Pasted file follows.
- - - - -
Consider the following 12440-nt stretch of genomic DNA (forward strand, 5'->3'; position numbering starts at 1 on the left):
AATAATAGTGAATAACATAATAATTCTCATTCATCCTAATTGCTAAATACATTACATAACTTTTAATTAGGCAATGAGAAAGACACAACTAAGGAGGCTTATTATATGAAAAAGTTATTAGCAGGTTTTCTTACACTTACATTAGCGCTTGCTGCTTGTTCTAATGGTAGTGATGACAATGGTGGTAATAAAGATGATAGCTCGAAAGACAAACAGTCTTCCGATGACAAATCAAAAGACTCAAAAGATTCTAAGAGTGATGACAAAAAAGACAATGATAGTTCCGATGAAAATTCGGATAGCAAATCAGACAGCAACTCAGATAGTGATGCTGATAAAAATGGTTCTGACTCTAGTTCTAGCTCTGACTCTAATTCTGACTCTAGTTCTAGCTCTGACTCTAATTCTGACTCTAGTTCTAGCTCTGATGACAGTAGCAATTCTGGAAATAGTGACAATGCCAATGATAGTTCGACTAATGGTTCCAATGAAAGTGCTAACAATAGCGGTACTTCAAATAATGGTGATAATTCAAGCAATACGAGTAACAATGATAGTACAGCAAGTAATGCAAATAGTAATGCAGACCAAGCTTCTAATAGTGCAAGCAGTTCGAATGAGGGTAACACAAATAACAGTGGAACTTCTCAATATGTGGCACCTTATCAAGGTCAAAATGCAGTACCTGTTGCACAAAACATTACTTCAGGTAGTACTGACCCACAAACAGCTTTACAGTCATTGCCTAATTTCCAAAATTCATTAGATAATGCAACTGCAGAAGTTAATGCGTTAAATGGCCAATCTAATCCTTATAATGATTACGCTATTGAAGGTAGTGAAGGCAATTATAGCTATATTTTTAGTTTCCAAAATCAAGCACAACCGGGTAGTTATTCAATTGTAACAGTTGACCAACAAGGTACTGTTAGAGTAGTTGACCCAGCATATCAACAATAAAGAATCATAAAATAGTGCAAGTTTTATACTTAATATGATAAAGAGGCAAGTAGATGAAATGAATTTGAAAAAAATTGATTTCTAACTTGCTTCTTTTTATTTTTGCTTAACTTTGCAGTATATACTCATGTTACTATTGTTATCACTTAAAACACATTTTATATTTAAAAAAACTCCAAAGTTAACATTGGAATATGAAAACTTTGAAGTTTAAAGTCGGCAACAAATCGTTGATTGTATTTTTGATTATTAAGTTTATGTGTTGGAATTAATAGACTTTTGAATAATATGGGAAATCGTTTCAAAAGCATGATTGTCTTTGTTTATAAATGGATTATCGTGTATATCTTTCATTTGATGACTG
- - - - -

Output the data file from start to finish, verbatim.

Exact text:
Consider the following 12440-nt stretch of genomic DNA (forward strand, 5'->3'; position numbering starts at 1 on the left):
AATAATAGTGAATAACATAATAATTCTCATTCATCCTAATTGCTAAATACATTACATAACTTTTAATTAGGCAATGAGAAAGACACAACTAAGGAGGCTTATTATATGAAAAAGTTATTAGCAGGTTTTCTTACACTTACATTAGCGCTTGCTGCTTGTTCTAATGGTAGTGATGACAATGGTGGTAATAAAGATGATAGCTCGAAAGACAAACAGTCTTCCGATGACAAATCAAAAGACTCAAAAGATTCTAAGAGTGATGACAAAAAAGACAATGATAGTTCCGATGAAAATTCGGATAGCAAATCAGACAGCAACTCAGATAGTGATGCTGATAAAAATGGTTCTGACTCTAGTTCTAGCTCTGACTCTAATTCTGACTCTAGTTCTAGCTCTGACTCTAATTCTGACTCTAGTTCTAGCTCTGATGACAGTAGCAATTCTGGAAATAGTGACAATGCCAATGATAGTTCGACTAATGGTTCCAATGAAAGTGCTAACAATAGCGGTACTTCAAATAATGGTGATAATTCAAGCAATACGAGTAACAATGATAGTACAGCAAGTAATGCAAATAGTAATGCAGACCAAGCTTCTAATAGTGCAAGCAGTTCGAATGAGGGTAACACAAATAACAGTGGAACTTCTCAATATGTGGCACCTTATCAAGGTCAAAATGCAGTACCTGTTGCACAAAACATTACTTCAGGTAGTACTGACCCACAAACAGCTTTACAGTCATTGCCTAATTTCCAAAATTCATTAGATAATGCAACTGCAGAAGTTAATGCGTTAAATGGCCAATCTAATCCTTATAATGATTACGCTATTGAAGGTAGTGAAGGCAATTATAGCTATATTTTTAGTTTCCAAAATCAAGCACAACCGGGTAGTTATTCAATTGTAACAGTTGACCAACAAGGTACTGTTAGAGTAGTTGACCCAGCATATCAACAATAAAGAATCATAAAATAGTGCAAGTTTTATACTTAATATGATAAAGAGGCAAGTAGATGAAATGAATTTGAAAAAAATTGATTTCTAACTTGCTTCTTTTTATTTTTGCTTAACTTTGCAGTATATACTCATGTTACTATTGTTATCACTTAAAACACATTTTATATTTAAAAAAACTCCAAAGTTAACATTGGAATATGAAAACTTTGAAGTTTAAAGTCGGCAACAAATCGTTGATTGTATTTTTGATTATTAAGTTTATGTGTTGGAATTAATAGACTTTTGAATAATATGGGAAATCGTTTCAAAAGCATGATTGTCTTTGTTTATAAATGGATTATCGTGTATATCTTTCATTTGATGACTG